School of the Earth, Ocean & Environment
My primary research interests are focused on the flow dynamics on continental shelves, in marginal seas and in estuaries. This includes wind- and buoyancy-driven currents, transient and time-variable processes, long waves and wave-current interaction, mesoscale variability, and adjustment of waves and currents to topographic and coastline features. My research comprises numerical modeling and the analysis of observational data.
Current Research Projects
- Plume dynamics under increased sediment discharge following floods. South Carolina suffered from record rainfalls in October 2015 resulting in massive erosion and flooding, dam breaching and overtopping of lakes and ponds. We conducted repeated shipboard surveys off Winyah Bay, SC in October and November, 2015, to trace the fate of floodwaters in the coastal ocean. We now utilize these observations to study the dynamics of coastal plumes under high freshwater and sediment discharge conditions affected by light to moderate winds on the shelf. I collaborate with Dr. George Voulgaris (USC) on this project.
- Generation of internal waves by semidiurnal Kelvin waves propagating over wide continental shelves varying alongshore. In many areas of the World Ocean, barotropic tides exist in the form of long wave modes trapped by the coastline. Typically, the most energetic is the zero, fundamental mode, propagating with the coast on its right (left) in the Northern (Southern) hemisphere. This zero mode resembles a Kelvin wave when the shelf is narrow. For wide shelves, the semidiurnal fundamental mode attains properties of an edge wave. When a tidal wave encounters alongshore changes of the shelf width (that is, narrowing or widening shelf), the transition from one wave type to another can cause the wave energy scattering into other wave modes including internal waves radiating offshore. We conduct a modeling study which delineates this mechanism for the internal wave generation in different areas of the World Ocean. I collaborate with Dr. Maarten Buijsman (Univ. Southern Mississippi) on this research.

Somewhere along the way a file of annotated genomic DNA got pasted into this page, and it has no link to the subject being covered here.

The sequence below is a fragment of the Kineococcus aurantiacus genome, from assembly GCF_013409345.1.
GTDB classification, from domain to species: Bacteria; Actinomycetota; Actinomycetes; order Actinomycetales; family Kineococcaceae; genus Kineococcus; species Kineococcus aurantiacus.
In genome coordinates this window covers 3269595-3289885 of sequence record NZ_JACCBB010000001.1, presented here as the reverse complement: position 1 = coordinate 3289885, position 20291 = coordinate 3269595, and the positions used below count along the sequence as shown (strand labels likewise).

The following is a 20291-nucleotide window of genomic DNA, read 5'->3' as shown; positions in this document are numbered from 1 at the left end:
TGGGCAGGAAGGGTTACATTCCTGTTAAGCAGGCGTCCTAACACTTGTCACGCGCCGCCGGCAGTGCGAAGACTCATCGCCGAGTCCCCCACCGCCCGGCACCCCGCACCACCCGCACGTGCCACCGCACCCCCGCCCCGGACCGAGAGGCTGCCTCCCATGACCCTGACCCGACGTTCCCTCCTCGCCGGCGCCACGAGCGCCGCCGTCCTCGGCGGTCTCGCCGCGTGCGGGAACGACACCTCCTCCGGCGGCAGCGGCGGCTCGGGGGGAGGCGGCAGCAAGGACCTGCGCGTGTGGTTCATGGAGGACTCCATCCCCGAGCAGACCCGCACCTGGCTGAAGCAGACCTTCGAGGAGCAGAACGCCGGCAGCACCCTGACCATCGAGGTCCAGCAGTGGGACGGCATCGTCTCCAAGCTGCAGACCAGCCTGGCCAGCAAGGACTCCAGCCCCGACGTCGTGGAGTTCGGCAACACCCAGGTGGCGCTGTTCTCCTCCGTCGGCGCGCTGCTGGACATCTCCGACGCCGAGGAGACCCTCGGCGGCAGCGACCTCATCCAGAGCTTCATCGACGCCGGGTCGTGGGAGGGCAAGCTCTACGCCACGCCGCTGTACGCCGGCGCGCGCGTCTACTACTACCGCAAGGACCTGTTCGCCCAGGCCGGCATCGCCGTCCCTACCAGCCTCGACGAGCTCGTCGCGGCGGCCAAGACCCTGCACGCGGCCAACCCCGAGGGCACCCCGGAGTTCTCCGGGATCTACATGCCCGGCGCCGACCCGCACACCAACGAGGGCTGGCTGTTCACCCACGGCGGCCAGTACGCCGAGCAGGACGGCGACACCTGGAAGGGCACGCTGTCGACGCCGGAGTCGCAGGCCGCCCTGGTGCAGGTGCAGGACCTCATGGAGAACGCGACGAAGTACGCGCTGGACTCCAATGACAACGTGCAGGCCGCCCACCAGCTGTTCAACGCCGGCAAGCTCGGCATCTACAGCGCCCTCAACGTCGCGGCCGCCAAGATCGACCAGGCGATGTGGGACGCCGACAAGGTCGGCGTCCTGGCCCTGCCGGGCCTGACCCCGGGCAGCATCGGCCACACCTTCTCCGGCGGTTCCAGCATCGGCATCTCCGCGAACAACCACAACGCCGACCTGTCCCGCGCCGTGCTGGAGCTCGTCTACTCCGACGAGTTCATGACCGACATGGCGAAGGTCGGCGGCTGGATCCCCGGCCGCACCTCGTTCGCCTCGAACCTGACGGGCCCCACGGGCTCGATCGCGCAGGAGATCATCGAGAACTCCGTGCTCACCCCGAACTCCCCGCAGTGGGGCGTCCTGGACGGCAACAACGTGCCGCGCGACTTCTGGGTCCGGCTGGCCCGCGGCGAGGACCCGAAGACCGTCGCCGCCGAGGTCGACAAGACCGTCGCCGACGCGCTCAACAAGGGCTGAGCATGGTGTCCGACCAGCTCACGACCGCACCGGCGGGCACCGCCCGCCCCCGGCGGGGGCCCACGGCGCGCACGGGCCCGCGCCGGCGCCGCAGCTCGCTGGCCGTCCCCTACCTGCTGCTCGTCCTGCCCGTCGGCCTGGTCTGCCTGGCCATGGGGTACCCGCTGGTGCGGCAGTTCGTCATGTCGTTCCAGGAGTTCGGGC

- Buoyancy-driven dynamics in the Labrador Sea and in the Gulf of Saint Lawrence. Dynamics in semi-enclosed basins along the northeastern boundary of North America is strongly affected by buoyancy forcing, both in the form of freshwater input from rivers, melting sea ice and glacier ice, as well as dense water formation during the winter convection. This study combines the analysis of observational data collected by Bedford Institute of Oceanography (BIO), and a numerical modeling. The primary goal is to better understand pathways, mixing and the ultimate fate of freshwater in those basins, and to delineate current trends in freshwater balance related to global change. I collaborate with Dr. Igor Yashayaev and other researchers from BIO on this project.
GEOL/MSCI 784 Geophysical Fluid Dynamics (spring, even years)
GEOL/MSCI 581 Estuarine Oceanography (spring, odd years)
MSCI 305 Ocean Data Analysis (fall, every year)
- Zhang, T., and A. E. Yankovsky, 2016: On the nature of cross-isobath energy fluxes in topographically-modified barotropic semidiurnal Kelvin waves. Journal of Geophysical Research: Oceans, 121, 3058-3074, doi: 10.1002/2015JC011617.
- Yankovsky, A. E., and S. K. Iyer, 2015: Propagation of subtidal sea level oscillations in the river channel: A case study of the St. Johns River, Florida, USA. Estuarine, Coastal and Shelf Science, 157, 69-78.
- Yankovsky, A. E., and I. Yashayaev, 2014: Surface buoyant plumes from melting icebergs in the Labrador Sea. Deep-Sea Research I, 91, 1-9.
- Yankovsky, A. E., R. Torres, L. M. Torres-Garcia, and K. Jeon, 2012: Interaction of tidal and fluvial processes in the transition zone of the Santee River, SC, USA. Estuaries and Coasts, 35, 1500-1509.
- Jia, Y., and A. E. Yankovsky, 2012: The impact of ambient stratification on freshwater transport in a river plume. Journal of Marine Research, 70, 69-92.